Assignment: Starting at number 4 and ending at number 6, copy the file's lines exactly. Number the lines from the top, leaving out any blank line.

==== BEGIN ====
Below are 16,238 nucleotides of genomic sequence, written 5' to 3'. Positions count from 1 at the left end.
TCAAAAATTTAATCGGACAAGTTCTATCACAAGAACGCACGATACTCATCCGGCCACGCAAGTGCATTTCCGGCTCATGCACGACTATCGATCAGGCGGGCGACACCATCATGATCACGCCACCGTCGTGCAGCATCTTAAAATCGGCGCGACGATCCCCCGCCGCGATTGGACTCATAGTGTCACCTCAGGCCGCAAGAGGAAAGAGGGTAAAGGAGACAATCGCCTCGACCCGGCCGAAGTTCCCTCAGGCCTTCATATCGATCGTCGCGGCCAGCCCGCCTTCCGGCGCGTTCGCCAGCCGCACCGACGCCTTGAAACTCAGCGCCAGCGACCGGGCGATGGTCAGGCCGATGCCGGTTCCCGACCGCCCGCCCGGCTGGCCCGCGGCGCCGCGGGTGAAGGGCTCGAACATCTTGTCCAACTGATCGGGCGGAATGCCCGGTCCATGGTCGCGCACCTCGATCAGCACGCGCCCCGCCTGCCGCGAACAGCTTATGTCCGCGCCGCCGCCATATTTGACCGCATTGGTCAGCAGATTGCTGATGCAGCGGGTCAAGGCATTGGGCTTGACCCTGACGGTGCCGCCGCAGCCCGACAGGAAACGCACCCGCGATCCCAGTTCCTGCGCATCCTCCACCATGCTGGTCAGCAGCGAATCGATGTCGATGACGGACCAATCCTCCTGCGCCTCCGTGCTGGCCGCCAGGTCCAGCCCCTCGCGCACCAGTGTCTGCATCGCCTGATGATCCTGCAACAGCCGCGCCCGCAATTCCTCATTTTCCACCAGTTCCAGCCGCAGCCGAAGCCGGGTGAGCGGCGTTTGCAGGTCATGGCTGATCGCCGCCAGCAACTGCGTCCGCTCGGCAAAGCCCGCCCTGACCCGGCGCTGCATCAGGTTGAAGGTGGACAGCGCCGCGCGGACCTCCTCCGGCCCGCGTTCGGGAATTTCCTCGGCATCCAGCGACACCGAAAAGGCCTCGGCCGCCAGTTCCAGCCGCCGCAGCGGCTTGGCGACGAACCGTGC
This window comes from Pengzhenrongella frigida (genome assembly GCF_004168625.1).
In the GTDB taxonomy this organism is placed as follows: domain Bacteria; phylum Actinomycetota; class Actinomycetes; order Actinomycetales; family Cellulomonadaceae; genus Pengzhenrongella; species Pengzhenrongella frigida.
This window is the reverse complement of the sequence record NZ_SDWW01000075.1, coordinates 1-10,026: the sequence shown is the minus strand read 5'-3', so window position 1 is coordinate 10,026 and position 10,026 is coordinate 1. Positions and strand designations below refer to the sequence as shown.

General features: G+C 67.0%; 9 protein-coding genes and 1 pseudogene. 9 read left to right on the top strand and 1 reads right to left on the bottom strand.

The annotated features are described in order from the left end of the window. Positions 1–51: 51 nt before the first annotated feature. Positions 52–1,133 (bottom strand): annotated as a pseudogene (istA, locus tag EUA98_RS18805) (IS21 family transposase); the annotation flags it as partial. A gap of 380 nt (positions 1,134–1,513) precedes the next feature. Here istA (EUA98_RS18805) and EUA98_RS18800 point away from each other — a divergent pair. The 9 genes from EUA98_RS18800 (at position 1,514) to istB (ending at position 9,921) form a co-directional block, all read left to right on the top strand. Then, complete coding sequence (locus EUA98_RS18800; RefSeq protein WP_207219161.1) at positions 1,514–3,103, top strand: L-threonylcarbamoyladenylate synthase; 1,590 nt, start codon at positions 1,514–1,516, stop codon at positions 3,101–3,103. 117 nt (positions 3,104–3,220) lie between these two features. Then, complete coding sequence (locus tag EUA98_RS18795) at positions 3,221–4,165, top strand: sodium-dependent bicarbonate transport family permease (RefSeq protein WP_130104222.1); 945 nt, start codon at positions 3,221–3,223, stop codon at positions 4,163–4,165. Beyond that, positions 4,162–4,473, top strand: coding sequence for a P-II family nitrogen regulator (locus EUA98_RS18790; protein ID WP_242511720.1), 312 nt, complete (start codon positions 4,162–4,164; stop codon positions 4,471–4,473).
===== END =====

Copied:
In the GTDB taxonomy this organism is placed as follows: domain Bacteria; phylum Actinomycetota; class Actinomycetes; order Actinomycetales; family Cellulomonadaceae; genus Pengzhenrongella; species Pengzhenrongella frigida.
This window is the reverse complement of the sequence record NZ_SDWW01000075.1, coordinates 1-10,026: the sequence shown is the minus strand read 5'-3', so window position 1 is coordinate 10,026 and position 10,026 is coordinate 1. Positions and strand designations below refer to the sequence as shown.

General features: G+C 67.0%; 9 protein-coding genes and 1 pseudogene. 9 read left to right on the top strand and 1 reads right to left on the bottom strand.